Because HFNC use outside of the ICU has increased,5  studies specifically evaluating its use on the acute care floors are necessary, particularly as providers look to safely deimplement this costly therapy. Charvat et al6  and Noelck et al7  demonstrate that HFNC can be safely and rapidly discontinued on the acute care floors, a finding that Betters et al9  previously demonstrated in the ICU setting. The authors also demonstrate the successful use of QI methods to drive practice change. QI has become an important tool in health care optimization over recent years, and its use to address overused testing and treatments has become increasingly common.10  Bronchiolitis, in particular, is a diagnosis frequently addressed in QI studies11  because providers aim to deimplement therapies that have been shown to be ineffective in improving patient outcomes. In such QI studies, researchers have successfully decreased the use of antibiotics, steroids, bronchodilators, and chest radiographs in patients diagnosed with bronchiolitis.11 

Given that research on the limitations of HFNC has become more abundant2,3,12  and its increasing use is clear,5  HFNC is certainly an overused therapy and is a particularly important one to address given its potential negative impact on patient outcomes and its significant cost.4,13  The question then becomes the following: how do we deimplement a therapy whose use outside of the ICU setting was established with limited evidence? Although 2 randomized controlled trials provide high-quality evidence on how, when, and where HFNC may be initiated safely, the weaning of HFNC is informed by scant evidence. Instead, weaning protocols were adapted from the weaning of supplemental oxygen, a seemingly similar therapy, but one that has pulse oximetry as a much more direct and measurable marker of wean success. With no proximal marker of HFNC wean success, it is not surprising that weans have been slow and inefficient. Charvat et al6  and Noelck et al7  present a potential solution to that problem in their use of scholarly QI methods to demonstrate the safe and efficient rapid discontinuation of HFNC.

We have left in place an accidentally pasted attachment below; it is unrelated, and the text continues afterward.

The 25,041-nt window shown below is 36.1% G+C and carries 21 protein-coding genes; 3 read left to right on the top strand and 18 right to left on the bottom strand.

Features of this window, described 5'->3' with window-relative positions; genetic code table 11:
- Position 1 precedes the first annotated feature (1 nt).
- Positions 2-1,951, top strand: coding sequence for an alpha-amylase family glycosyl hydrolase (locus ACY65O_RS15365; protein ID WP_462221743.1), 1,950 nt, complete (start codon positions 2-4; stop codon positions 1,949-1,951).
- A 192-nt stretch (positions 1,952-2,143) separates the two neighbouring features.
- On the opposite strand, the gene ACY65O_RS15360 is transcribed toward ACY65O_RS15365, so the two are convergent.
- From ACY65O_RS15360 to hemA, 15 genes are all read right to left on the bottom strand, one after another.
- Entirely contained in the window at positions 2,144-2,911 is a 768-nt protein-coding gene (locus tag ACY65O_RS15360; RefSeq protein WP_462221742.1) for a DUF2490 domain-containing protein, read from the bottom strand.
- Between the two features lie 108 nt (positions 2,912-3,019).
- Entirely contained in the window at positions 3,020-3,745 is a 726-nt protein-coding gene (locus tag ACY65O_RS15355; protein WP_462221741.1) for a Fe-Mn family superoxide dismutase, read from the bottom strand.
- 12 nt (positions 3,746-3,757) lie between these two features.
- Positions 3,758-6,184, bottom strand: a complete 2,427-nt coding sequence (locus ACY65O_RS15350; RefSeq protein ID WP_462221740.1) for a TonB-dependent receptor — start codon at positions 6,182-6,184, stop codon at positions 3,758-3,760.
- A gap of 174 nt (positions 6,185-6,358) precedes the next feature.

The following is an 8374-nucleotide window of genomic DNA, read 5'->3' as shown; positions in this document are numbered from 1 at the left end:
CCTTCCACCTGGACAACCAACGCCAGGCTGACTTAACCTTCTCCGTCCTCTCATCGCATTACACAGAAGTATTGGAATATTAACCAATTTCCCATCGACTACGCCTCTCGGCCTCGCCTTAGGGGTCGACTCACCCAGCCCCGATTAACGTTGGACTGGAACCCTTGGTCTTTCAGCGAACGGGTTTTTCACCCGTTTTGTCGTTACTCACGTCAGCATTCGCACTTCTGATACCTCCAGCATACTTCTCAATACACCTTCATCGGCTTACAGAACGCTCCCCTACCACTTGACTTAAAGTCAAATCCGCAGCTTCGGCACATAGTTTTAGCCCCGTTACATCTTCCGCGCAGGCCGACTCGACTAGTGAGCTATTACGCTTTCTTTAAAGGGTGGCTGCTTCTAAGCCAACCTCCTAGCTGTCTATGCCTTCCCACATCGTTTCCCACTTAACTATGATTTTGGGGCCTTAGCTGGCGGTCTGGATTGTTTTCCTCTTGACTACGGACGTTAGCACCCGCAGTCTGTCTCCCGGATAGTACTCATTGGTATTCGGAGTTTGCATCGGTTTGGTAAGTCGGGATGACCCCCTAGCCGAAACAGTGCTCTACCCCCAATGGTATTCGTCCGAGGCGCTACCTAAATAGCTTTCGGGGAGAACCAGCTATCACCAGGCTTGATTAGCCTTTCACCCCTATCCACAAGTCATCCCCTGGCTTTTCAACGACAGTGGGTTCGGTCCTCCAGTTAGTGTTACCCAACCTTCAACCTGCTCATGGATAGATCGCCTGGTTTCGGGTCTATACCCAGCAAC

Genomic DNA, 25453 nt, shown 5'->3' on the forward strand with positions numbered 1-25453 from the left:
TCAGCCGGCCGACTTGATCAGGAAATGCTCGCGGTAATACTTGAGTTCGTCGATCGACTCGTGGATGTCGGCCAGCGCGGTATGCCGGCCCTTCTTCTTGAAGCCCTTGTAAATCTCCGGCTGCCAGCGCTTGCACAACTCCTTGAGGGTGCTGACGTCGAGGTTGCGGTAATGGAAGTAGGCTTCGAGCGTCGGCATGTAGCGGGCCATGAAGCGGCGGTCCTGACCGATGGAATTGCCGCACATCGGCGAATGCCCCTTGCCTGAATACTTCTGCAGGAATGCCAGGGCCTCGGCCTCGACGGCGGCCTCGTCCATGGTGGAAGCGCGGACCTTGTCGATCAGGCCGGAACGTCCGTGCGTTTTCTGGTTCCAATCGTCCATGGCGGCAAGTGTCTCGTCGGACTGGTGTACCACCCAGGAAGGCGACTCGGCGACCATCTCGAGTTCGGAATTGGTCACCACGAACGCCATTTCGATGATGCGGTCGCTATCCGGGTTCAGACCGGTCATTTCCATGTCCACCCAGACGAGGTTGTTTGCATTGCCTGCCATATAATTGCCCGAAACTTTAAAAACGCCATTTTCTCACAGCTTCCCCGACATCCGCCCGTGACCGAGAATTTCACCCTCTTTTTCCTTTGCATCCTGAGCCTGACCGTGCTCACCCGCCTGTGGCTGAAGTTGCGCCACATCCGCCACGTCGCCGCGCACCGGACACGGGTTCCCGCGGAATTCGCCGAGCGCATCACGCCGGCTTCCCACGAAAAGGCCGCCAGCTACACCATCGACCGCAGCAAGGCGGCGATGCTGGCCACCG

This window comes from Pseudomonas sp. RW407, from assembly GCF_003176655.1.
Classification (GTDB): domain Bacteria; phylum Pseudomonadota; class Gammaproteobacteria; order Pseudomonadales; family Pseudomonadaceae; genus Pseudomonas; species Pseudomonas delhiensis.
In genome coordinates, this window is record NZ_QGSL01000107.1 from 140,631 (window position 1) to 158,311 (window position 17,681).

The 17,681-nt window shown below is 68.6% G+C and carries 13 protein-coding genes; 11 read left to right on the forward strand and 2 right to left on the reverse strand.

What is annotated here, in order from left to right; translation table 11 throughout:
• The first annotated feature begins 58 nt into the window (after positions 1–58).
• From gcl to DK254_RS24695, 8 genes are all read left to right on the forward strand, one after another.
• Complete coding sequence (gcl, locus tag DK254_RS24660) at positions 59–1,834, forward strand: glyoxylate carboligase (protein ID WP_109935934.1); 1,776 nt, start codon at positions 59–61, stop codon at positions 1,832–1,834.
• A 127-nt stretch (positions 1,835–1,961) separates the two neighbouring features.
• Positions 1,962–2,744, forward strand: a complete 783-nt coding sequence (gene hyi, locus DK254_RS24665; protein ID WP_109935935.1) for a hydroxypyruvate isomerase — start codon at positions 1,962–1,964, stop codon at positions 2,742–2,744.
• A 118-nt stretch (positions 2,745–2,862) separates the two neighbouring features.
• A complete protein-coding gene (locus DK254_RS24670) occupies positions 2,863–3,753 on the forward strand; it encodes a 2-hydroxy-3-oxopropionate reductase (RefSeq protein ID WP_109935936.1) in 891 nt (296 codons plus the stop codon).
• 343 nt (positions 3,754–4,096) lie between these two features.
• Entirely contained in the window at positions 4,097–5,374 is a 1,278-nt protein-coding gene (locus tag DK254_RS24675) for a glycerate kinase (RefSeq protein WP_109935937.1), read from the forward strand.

However, although the authors provide successful models for weaning HFNC, rapid discontinuation only addresses a small piece of HFNC overuse because the therapy continues to be used on a significant proportion of patients admitted with bronchiolitis.5  Without better guidance on which patient population benefits from HFNC, decreasing its use remains a significant obstacle. Perhaps the use of rigorous QI methodology can offer a solution not only to successfully discontinuing HFNC, but also to decreasing its initiation as well.

When it comes to the management of bronchiolitis, we as providers are no strangers to the necessity of deimplementation because nearly all the previously suggested treatments, outside of supportive care, have been shown to be ineffective.1,14  Deimplementation is difficult work to do, however because providers may perceive a benefit from the therapy in question, and in the face of uncertainty, the desire to intervene may compete with scientific reasoning or lack of efficacy.15  In regards to HFNC, there is sufficient evidence to suggest its use is largely unwarranted, and it is time for us to start aggressively addressing its deimplementation. By using Charvat et al6  and Noelck et al’s7  studies as models, perhaps the best way to do this is through scholarly QI, with the next step hopefully addressing which patients to start on this costly, often misunderstood therapy.

Drs Treasure, Hubbell, and Statile drafted, reviewed, and revised the commentary; and all authors approved the final manuscript as submitted.

FUNDING: No external funding.

COMPANION PAPER: Companions to this article can be found online at www.hosspeds.org/cgi/doi/10.1542/hpeds.2020-005306 and www.hosspeds.org/cgi/doi/10.1542/hpeds.2020-003913

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Competing Interests

POTENTIAL CONFLICT OF INTEREST: The authors have indicated they have no potential conflicts of interest to disclose.

FINANCIAL DISCLOSURE: The authors have indicated they have no financial relationships relevant to this article to disclose.